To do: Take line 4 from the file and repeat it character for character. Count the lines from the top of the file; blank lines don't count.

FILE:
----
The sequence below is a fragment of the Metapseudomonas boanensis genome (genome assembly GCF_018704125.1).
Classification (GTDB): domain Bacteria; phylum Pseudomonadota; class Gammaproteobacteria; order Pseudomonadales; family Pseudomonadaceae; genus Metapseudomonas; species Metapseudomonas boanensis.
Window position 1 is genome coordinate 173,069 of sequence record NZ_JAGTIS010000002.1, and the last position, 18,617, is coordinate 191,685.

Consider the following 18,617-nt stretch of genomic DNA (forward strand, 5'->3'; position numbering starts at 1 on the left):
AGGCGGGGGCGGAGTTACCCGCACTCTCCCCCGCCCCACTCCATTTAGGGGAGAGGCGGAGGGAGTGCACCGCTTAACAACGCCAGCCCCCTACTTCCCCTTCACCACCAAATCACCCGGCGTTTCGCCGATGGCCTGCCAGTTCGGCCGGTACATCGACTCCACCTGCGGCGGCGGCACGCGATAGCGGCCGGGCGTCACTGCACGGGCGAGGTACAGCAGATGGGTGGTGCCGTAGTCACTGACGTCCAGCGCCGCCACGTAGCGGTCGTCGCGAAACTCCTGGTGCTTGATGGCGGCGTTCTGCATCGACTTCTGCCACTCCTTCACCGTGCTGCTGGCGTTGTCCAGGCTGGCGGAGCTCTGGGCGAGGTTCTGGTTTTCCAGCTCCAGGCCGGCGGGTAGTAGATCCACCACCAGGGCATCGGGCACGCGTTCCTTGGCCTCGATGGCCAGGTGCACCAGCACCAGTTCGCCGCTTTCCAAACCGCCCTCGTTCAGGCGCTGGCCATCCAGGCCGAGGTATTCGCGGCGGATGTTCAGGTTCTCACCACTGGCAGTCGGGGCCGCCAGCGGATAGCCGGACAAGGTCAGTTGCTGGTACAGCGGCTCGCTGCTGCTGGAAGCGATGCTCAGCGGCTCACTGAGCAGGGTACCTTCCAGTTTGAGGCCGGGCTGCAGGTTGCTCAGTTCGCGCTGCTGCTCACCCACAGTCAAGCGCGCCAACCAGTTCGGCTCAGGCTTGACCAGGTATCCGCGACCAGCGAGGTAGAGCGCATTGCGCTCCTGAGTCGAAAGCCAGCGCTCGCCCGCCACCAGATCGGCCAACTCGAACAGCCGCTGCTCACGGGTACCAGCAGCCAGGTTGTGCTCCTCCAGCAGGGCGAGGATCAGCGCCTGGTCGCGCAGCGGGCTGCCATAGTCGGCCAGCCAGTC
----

Consider the following 18,617-nt stretch of genomic DNA (forward strand, 5'->3'; position numbering starts at 1 on the left):